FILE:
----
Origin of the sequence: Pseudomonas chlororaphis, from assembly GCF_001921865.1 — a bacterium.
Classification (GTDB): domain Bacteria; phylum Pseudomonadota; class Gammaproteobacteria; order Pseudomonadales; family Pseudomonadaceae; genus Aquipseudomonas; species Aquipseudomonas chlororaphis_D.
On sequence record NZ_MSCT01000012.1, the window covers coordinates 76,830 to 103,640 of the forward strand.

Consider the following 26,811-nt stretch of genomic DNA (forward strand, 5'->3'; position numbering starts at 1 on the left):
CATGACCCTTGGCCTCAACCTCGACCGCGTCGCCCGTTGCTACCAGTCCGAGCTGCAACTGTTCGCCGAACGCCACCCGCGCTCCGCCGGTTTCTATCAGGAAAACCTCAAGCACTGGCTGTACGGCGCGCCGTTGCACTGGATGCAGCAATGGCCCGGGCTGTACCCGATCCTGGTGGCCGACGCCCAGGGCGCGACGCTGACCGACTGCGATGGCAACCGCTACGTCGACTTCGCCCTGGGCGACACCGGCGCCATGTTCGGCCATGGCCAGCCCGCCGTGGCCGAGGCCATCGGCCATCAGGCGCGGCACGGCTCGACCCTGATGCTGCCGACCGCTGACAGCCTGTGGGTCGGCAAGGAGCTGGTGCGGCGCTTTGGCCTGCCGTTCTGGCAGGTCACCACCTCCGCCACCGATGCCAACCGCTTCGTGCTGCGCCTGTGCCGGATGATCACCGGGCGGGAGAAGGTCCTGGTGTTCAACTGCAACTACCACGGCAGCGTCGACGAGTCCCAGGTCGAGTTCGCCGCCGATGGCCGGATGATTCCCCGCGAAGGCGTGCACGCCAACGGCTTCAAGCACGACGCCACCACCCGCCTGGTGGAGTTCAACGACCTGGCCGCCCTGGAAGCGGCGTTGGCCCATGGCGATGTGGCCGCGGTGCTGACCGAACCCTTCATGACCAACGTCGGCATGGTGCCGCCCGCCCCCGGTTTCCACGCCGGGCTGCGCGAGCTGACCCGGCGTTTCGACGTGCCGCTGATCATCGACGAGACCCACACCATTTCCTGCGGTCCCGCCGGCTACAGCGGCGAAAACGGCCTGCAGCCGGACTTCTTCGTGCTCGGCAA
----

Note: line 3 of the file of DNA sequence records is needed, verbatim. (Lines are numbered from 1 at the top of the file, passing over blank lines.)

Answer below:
On sequence record NZ_MSCT01000012.1, the window covers coordinates 76,830 to 103,640 of the forward strand.